Today’s guest post is by Gary Simmons, a Senior Care Advisor for A Hand to Hold in Atlanta, posted with his permission.

So, you’ve decided to hire a caregiver to take care of an elderly person in your life. Now comes the hard part: deciding what qualities the right caregiver will possess in order to provide the best care. If you were car shopping, you would simply research vehicles that fit your criteria, visit a few car lots, test a couple, and buy your new wheels.

Finding a suitable caregiver that you entrust a loved one’s care to is not as easy. Extensive research must be done, interviews must be held, and all parties involved in the care must be in agreement. So, what qualities make a good caregiver? Better yet, what qualities make the RIGHT caregiver for your loved one?

The Statistics

According to Timothy L. Takacs, a Certified Elder Law Attorney: “Most people who need help with their daily activities rely on unpaid care provided to them by family members and friends. More and more, however, seniors and their families are recognizing the benefits of hiring caregivers, to help stay in their homes longer, in comfort and safety, and to give families peace of mind. Likewise, many states and the federal government are now setting aside some funds to allow people who otherwise could not afford it to pay for outside help.”

Assess Your Needs

The first step, he says, is to make a list of what your loved one will need in terms of care and availability. He adds: “Evaluate the help that is needed in the areas of health care, personal care, and household care. Do you need home health care, such as physical therapy or medication management? Do you need non-medical personal care, such as help with bathing, dressing, toileting, and meal preparation, or are you looking mainly for a companion or sitter? Do you need help with house cleaning, shopping, home maintenance, and running errands, or with bill-paying and managing your money?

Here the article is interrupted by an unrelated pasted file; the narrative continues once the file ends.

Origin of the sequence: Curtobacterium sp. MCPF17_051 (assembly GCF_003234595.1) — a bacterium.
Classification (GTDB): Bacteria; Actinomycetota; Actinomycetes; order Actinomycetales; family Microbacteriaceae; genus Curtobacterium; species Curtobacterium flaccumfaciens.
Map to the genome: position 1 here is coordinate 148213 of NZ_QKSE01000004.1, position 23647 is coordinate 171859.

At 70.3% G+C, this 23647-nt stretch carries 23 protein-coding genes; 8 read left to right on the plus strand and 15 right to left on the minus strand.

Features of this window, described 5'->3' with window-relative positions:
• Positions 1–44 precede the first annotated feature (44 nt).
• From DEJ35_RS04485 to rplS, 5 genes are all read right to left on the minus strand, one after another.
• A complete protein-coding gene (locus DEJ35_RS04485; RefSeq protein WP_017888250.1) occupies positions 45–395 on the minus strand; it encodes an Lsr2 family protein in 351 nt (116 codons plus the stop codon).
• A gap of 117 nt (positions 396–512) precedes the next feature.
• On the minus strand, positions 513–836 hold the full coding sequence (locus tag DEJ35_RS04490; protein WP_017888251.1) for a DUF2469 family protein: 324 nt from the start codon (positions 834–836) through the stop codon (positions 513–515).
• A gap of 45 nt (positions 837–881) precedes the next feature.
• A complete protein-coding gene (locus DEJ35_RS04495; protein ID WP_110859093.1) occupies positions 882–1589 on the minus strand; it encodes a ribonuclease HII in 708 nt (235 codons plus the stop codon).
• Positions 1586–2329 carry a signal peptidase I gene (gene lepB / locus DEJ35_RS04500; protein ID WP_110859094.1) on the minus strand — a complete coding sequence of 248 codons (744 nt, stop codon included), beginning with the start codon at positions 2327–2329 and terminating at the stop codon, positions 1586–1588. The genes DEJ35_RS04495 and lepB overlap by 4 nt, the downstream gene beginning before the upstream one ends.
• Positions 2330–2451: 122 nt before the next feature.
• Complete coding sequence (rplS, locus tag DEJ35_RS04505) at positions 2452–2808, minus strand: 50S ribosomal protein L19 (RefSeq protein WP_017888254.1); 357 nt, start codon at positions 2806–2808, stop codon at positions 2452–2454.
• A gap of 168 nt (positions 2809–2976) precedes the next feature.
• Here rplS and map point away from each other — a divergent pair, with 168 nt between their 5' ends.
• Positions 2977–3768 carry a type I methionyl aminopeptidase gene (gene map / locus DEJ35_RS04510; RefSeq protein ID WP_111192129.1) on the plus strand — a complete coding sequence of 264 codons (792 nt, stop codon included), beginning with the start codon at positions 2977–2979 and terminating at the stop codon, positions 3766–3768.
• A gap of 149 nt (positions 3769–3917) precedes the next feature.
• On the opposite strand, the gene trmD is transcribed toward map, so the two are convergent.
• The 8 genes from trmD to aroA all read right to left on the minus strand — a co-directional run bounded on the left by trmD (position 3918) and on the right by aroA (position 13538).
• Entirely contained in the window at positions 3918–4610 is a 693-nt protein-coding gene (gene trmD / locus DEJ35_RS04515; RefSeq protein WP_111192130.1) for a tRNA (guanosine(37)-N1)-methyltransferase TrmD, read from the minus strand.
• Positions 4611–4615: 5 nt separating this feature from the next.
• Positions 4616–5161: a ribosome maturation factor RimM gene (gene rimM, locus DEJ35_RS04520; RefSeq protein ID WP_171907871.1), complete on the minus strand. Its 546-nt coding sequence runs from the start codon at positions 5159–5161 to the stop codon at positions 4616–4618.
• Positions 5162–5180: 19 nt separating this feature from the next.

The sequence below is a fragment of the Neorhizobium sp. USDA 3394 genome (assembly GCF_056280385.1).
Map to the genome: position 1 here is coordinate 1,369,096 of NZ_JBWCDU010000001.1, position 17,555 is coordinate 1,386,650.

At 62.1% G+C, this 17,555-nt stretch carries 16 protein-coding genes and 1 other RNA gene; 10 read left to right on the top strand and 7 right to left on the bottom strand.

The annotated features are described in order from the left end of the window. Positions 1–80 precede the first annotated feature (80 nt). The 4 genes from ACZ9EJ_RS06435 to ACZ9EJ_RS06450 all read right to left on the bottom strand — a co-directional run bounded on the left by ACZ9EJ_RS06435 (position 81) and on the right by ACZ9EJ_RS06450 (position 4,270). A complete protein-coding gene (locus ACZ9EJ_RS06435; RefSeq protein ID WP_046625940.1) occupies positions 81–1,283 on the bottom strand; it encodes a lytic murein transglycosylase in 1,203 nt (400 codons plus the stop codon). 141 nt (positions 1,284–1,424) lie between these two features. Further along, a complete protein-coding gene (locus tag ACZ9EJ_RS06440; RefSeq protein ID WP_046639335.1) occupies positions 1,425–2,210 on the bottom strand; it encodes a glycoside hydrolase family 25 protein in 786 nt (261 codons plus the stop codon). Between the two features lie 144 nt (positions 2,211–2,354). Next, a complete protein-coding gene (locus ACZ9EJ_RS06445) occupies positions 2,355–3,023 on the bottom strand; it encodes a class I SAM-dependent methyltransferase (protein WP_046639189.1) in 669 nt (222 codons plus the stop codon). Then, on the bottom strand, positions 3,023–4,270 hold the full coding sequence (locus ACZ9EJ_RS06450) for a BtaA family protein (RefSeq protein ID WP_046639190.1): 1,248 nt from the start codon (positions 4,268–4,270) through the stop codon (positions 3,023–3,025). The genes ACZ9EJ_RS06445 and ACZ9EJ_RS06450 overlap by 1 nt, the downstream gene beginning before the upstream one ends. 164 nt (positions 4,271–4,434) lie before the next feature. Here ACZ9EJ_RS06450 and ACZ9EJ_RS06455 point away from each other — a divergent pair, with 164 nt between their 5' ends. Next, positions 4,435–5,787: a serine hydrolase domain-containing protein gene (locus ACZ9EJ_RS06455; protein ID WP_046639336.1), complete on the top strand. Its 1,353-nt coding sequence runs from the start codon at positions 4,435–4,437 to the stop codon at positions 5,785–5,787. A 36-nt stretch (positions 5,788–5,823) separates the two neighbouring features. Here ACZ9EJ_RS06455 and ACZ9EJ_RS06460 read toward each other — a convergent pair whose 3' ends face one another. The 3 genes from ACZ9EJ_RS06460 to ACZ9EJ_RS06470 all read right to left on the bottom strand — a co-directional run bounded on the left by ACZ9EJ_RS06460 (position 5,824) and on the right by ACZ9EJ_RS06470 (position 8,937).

Have Great Expectations

You will need to be very clear and concise with what you expect out of a caregiver. Do you need one that is able to provide around-the-clock care, or only a few hours a day? Will the caregiver need to provide total care, or will they be responsible for certain needs?

You must also consider the expectations of the person needing the care. Fall River Jewish Home writes: “Make a list of expectations. These expectations will not only come from you, as the adult child, but also from your family member or friend that is receiving the caregiving. Anytime someone is hired to do a job, there are expectations by the one doing the hiring. It is important to get these expectations down on paper, and then go over them with the caregiving agency during the initial interview. Knowing up front the expectations will help you find the right caregiver.”

Agency vs. Independent Contractor